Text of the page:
The 2019 event ran from 9 May to 12 May and included more than 60 writers.[13] International guests included John Boyne; UK hip-hop artist and author Akala, French picture-book author-illustrators Eric Veillé and Clotilde Perrin, novelist Markus Zusak, feminist author Clementine Ford and Australian Children's Laureate Morris Gleitzman.[14]

2019 Celtic Noir Festival

The 10–13 October inaugural Celtic Noir Festival featured a workshop on how to plot a thriller by Liam McIlvanney, Fiona Kidman talking about her true crime novel This Mortal Boy, Adrian McKinty, Liz Nugent and Vanda Symon, and Val McDermid, who was the Visiting Professor of Scottish Studies and Crime Fiction at the University of Otago.[15][16]

2021 Dunedin Writers & Readers Festival

H G Parry and Elizabeth Knox during the 2021 festival session "Placing Fantasy Inside the Real World"

Due to the closure of New Zealand's borders for COVID-19, the 2021 festival featured only New Zealand-based speakers, with 55 guests over 35 events and five venues, Toitū Otago Settlers Museum, Dunedin Public Art Gallery, Dunedin Central Library, Otago Pioneer Women's Hall, and cafe bar Dog with Two Tails.[17] The story train that had featured at previous festivals was replaced with a story bus, departing from Dunedin Botanic Garden. Speakers included Witi Ihimaera, Elizabeth Knox, Nalini Singh, Vincent O'Sullivan, and Liz Breslin.[17] During the festival, a new plaque on the Dunedin Writers' Walk was unveiled, honouring romance writer Essie Summers.[18]


  1. ^ Wednesday; May 2020, 13; Writers, 8:44 am Press Release: Dunedin; Festival, Readers. "Dunedin Writers And Readers Festival Appoints a New Director | Scoop News" . Retrieved 11 May 2021.CS1 maint: numeric names: authors list (link)
  2. ^ "Dunedin renews 'celebration of writing'" . RNZ. 9 May 2014. Retrieved 23 June 2021.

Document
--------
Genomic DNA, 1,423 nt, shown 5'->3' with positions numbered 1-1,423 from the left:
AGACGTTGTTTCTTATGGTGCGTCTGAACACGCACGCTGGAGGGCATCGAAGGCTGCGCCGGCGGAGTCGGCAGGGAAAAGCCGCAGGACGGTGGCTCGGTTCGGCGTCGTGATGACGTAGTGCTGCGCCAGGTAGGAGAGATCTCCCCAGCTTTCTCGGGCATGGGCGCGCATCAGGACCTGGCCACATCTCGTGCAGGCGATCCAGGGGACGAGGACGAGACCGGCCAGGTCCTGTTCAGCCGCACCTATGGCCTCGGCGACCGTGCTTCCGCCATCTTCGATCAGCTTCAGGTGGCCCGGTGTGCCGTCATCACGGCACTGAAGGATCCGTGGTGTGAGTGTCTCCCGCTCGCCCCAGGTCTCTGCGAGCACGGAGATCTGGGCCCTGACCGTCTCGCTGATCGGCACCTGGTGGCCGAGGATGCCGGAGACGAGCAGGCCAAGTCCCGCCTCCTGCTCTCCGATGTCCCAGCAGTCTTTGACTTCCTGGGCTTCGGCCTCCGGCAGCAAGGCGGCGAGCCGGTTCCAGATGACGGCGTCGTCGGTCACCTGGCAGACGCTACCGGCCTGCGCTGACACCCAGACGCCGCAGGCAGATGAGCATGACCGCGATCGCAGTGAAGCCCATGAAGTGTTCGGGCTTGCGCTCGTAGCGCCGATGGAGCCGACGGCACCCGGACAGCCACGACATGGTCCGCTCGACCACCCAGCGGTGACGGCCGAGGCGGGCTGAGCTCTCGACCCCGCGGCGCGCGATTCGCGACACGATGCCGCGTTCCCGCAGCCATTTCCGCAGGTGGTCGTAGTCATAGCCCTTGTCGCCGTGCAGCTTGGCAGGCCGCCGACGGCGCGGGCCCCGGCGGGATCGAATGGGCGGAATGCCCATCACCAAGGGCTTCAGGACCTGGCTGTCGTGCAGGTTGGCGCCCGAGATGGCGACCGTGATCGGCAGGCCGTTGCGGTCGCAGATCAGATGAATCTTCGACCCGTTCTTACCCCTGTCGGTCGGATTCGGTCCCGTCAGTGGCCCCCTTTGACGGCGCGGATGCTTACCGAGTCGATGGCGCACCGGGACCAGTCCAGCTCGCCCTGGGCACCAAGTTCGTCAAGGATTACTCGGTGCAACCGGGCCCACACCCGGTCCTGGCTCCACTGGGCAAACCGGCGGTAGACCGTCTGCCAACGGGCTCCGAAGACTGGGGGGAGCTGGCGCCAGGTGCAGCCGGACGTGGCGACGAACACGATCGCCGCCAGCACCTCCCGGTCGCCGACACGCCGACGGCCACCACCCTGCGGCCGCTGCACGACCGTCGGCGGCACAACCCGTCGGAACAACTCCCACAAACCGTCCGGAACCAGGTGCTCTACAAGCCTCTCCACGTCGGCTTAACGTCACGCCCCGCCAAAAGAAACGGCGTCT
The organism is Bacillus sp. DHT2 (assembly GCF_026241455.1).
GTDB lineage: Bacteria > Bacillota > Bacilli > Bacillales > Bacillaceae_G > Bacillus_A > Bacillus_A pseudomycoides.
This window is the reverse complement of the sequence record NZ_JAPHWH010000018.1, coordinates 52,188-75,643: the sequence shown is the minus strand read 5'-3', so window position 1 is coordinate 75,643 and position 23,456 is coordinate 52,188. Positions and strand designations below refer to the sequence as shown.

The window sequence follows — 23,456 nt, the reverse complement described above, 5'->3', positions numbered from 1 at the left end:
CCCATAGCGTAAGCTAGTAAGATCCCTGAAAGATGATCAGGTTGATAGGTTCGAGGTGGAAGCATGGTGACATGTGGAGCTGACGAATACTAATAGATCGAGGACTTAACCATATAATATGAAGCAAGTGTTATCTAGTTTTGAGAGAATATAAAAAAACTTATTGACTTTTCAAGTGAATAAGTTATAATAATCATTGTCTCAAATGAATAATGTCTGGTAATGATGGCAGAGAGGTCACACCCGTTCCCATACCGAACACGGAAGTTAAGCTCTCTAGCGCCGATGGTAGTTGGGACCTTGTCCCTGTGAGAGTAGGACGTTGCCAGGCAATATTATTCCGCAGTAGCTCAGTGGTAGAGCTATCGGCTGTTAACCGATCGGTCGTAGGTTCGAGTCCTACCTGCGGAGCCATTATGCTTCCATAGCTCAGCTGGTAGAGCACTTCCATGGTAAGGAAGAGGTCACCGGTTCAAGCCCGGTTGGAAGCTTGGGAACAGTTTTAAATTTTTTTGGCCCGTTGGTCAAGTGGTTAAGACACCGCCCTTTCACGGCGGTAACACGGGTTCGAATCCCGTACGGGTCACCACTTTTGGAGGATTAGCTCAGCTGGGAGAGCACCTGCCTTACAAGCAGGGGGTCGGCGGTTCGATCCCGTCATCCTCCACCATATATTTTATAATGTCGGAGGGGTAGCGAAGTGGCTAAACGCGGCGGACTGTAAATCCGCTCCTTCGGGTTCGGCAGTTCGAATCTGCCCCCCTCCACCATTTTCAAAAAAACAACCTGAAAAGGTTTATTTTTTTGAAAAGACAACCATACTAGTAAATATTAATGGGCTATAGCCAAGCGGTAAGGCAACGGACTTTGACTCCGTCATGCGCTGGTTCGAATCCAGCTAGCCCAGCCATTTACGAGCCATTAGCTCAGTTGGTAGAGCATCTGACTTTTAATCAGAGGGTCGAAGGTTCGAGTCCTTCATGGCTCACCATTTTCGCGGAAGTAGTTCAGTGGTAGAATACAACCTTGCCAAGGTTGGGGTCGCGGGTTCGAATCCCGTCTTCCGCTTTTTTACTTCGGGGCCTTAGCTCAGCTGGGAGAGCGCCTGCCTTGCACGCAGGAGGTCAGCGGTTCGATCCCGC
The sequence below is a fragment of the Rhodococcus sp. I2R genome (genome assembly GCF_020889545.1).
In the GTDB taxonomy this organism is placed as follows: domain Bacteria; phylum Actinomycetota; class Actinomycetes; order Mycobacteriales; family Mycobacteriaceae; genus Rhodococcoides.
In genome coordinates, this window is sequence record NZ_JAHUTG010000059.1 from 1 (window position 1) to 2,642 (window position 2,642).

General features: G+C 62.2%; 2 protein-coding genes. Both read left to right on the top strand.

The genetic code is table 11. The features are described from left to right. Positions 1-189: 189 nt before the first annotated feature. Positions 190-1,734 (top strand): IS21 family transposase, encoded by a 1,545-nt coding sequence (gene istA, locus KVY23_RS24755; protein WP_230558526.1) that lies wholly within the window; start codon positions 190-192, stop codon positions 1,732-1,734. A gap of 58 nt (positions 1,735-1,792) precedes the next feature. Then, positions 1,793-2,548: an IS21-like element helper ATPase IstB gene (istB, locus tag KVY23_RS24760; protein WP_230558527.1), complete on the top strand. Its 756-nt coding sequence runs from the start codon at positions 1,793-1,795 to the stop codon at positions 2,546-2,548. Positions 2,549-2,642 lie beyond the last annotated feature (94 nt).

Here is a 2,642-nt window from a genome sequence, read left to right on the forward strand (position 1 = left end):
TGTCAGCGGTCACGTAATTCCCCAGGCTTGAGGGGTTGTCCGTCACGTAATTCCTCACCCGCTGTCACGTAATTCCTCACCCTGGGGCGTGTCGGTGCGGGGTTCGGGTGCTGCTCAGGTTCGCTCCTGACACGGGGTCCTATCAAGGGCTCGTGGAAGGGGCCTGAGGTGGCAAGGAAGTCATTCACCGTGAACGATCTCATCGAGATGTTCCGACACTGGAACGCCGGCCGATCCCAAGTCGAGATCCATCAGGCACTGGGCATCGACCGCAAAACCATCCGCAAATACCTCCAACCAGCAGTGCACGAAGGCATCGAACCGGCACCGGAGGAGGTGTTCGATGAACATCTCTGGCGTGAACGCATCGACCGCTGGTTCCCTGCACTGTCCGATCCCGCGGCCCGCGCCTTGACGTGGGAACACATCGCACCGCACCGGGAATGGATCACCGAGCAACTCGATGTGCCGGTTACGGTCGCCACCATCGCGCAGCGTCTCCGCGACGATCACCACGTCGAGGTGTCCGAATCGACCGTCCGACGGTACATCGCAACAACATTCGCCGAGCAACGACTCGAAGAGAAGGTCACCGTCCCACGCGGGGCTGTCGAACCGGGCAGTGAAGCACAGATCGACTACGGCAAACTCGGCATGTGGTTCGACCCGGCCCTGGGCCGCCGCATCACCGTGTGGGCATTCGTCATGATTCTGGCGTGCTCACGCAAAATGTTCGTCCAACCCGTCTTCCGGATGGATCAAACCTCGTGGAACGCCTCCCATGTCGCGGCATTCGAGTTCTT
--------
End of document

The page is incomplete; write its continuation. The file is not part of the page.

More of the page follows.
3. ^ "Southern Exposure" . Academy of New Zealand Literature. Retrieved 23 June 2021.
  4. ^ "Catton the star attraction at Dunedin writers' festival" . Otago Daily Times Online News. 5 March 2014. Retrieved 7 May 2021.
  5. ^ a b "DWRF 2014" . Dunedin Writers & Readers Festival. Retrieved 7 May 2021.
  6. ^ "Dunedin | Creative Cities Network" . Retrieved 7 May 2021.
  7. ^ "Dunedin Thrilled to be UNESCO City of Literature | Ministry for Culture and Heritage" . Retrieved 7 May 2021.
  8. ^ a b "Dunedin Writers Festival 2015 Programme" . Dunedin Writers & Readers Festival. Retrieved 10 May 2021.
  9. ^ a b "Dunedin Writers Festival: Otago A Go Go" . Stuff. 20 May 2017. Retrieved 7 May 2021.
  10. ^ Finlayson, Claire (2017). "Welcome" . Dunedin Writers & Readers Festival. Retrieved 7 May 2021.
  11. ^ "Programme 2017" . Dunedin Writers & Readers Festival. Retrieved 10 May 2021.
  12. ^ "Jane Eyre: An Autobiography" . Dunedin Writers & Readers Festival. 2017. Retrieved 10 May 2021.
  13. ^ "Welcome" . Dunedin Writers & Readers Festival. Retrieved 11 May 2021.
  14. ^ "DWRF Programme 2019" . Dunedin Writers & Readers Festival. Retrieved 11 May 2021.
  15. ^ "Celtic Noir 2019" . Dunedin Writers & Readers Festival. Retrieved 10 May 2021.
  16. ^ Studies, Centre for Irish and Scottish. "Professor Val McDermid profile page" . Retrieved 10 May 2021.
  17. ^ a b MacLean, Hamish (17 March 2021). "Festival showcasing homegrown diversity" . Otago Daily Times Online News. Retrieved 7 May 2021.
  18. ^ Houlahan, Mike (10 May 2021). "Plaque for prolific Mills and Boon writer Essie Summers unveiled" . Otago Daily Times Online News. Retrieved 10 May 2021.